ETF Investing In Asia: Emerging Markets And Regional Trends

ETF investing in Asia is proliferating, with an increasing number of ETFs available to investors. Emerging markets are a significant focus for these funds, and investors can gain exposure to the region’s most compelling opportunities while minimising risk and transaction costs. Regional trends have also shifted towards actively managed strategies as more sophisticated investors look to capitalise on short-term market movements.

Emerging market and regional trends in ETFs

Emerging markets offer a diverse range of investment opportunities across multiple asset classes. Many ETFs are explicitly designed to provide exposure to stocks and bonds from emerging markets, allowing investors to diversify their portfolios at low cost. For example, one popular ETF for Asian emerging markets is the iShares MSCI Emerging Markets Asia Index Fund (EEMA). This fund consists of stocks from seven Asian countries, including China, India, Indonesia and Thailand.

Regional solid economic growth has also created attractive opportunities for investors seeking short-term gains. Many ETFs focus on specific industries or sectors such as technology, consumer goods, financial services and healthcare. These funds can provide exposure to stocks with a higher risk profile than traditional investments but could offer higher returns over the long term. For example, the iShares MSCI Asia ex-Japan Information Technology Index Fund (AXTI) is designed to track the performance of companies involved in information technology across developed Asia markets outside of Japan.

In addition to sector-specific ETFs, there are also broad market indices that offer exposure to regional markets. The iShares MSCI Asia ex-Japan Index Fund (AAXJ) is designed to track the performance of stocks from developed markets outside of Japan, making it an excellent option for investors in Singapore seeking exposure to multiple Asian countries with one fund.

As ETF investing in Asia becomes increasingly popular, more sophisticated strategies emerge. Active management is becoming increasingly popular as some investors look to capitalise on short-term market movements or exploit price anomalies across different asset classes and regions. For example, the Goldman Sachs ActiveBeta Emerging Markets Equity ETF (GEM) uses quantitative-based strategies to identify attractive investments across various sectors and markets. This approach could offer higher returns for those willing to take on greater risk.

Understanding the risks associated with investing in ETFs?

Investing in ETFs is a popular option for many investors. However, it is essential to understand the associated risks. Fund performance can be volatile due to several factors, including market conditions, sector-specific events and geopolitical risk.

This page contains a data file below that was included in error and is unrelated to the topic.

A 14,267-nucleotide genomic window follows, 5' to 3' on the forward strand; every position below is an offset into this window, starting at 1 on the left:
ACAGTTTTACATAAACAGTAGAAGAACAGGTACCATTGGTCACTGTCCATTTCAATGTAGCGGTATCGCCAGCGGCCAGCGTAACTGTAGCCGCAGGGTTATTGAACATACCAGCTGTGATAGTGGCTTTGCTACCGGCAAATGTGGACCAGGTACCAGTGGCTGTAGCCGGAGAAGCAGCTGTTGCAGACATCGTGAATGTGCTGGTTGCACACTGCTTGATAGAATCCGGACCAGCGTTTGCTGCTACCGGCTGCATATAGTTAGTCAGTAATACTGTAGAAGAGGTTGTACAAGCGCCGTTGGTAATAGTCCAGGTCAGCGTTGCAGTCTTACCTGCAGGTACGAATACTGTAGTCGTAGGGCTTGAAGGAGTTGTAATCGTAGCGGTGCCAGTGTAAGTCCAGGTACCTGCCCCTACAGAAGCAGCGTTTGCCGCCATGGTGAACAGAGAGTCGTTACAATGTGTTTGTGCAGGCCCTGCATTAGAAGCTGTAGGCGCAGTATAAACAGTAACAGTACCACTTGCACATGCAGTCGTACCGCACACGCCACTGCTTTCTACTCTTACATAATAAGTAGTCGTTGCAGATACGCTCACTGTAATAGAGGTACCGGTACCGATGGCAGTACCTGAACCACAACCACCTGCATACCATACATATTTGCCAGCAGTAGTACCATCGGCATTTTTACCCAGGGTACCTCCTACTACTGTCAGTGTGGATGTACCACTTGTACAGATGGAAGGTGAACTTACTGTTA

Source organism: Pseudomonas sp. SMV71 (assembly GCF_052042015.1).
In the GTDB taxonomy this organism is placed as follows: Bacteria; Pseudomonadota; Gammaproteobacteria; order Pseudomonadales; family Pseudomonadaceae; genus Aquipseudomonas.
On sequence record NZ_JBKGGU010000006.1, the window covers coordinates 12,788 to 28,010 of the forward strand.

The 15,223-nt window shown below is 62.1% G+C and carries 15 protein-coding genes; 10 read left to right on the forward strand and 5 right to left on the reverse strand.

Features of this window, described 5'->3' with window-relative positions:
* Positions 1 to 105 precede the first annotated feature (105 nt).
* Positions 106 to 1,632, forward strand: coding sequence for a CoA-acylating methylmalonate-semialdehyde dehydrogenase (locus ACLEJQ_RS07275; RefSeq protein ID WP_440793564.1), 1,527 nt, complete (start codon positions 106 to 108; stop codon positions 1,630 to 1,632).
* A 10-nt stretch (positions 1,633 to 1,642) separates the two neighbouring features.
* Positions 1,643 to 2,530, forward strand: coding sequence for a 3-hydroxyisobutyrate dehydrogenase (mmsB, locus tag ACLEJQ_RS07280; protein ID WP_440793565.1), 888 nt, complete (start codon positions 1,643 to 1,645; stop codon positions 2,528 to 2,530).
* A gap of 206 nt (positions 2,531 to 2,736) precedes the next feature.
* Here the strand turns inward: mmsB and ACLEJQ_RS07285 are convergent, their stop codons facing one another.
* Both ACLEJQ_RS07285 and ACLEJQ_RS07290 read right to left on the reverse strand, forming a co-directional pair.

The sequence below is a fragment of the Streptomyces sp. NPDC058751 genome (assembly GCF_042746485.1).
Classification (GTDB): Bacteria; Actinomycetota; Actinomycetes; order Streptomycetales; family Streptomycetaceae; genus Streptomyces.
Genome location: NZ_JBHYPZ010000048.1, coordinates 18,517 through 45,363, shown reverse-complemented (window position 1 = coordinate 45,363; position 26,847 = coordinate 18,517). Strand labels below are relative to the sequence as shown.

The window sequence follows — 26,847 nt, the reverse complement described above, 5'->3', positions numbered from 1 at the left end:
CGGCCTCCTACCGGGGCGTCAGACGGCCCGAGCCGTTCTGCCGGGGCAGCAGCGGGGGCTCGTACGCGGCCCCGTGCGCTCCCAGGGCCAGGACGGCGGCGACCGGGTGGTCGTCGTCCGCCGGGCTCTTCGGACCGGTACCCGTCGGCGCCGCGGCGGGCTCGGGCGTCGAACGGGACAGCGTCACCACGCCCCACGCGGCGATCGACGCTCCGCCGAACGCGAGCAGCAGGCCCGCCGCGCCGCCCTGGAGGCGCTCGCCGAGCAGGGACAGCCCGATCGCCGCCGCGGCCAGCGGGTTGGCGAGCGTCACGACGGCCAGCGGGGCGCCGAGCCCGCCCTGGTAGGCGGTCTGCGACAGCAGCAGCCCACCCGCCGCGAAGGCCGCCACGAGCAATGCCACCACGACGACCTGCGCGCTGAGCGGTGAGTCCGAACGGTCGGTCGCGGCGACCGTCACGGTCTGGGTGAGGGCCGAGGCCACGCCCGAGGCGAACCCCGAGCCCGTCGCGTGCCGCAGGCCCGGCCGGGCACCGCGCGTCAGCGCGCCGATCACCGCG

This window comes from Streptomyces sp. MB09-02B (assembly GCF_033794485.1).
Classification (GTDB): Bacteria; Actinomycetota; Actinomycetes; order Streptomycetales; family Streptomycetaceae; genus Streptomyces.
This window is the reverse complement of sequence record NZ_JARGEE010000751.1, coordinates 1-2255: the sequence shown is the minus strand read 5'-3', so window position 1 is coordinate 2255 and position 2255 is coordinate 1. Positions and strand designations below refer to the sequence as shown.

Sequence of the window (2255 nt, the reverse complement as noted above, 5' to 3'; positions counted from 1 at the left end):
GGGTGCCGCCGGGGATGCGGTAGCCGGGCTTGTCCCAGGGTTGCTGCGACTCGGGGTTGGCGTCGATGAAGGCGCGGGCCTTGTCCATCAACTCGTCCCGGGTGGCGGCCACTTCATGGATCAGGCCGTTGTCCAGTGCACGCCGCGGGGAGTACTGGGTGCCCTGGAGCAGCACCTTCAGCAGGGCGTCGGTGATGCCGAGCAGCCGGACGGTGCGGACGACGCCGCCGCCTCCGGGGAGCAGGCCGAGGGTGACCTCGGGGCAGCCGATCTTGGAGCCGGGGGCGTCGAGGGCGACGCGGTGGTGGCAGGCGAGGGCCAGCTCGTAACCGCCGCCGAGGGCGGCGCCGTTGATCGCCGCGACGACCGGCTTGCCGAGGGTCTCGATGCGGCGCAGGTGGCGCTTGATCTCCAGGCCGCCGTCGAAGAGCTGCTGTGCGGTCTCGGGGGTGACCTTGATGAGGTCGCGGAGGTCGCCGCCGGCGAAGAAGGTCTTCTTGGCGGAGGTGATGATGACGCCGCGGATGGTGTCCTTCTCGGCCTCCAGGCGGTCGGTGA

One of the main risks associated with investing in ETFs is liquidity risk. Depending on the liquidity of the underlying securities, it may be challenging to convert the holdings into cash quickly without incurring substantial losses. Additionally, when markets are volatile, liquidity may dry up rapidly, leading to higher bid/ask spreads and less favourable prices.

Another critical risk related to ETFs is counterparty risk, which refers to the risk that an ETF sponsor or other intermediary may fail to fulfil their obligations under the agreements they have in place with investors. In cases of counterparty failure, investors could experience significant losses due to delays or disruptions in trading and redemptions, as well as asset losses or dilution from bankruptcy procedures.

Tax considerations should also be considered when investing in ETFs, as capital gains taxes are applicable when holdings are sold at a profit. Investors should also consider any commission fees, management fees or other costs associated with trading ETFs, as these could reduce overall returns significantly over time.

Tracking error is another potential issue for investors in ETFs. Tracking error happens when an ETF does not replicate its benchmark index precisely due to differences between the benchmark and actual portfolio holdings, transaction costs and other factors. As such, investors should select funds that closely match their desired exposure before investing and keep track of any discrepancies on an ongoing basis.


ETFs offer a cost-effective way for investors in Singapore to gain exposure to emerging markets in Asia and take advantage of the region’s growth potential. Moreover, as investor sophistication increases, more sophisticated strategies such as active management are also becoming available, providing opportunities for those willing to take on higher risk. ETF investing in Asia is an attractive option for investors looking to capitalise on regional trends while mitigating the risks associated with stock market volatility.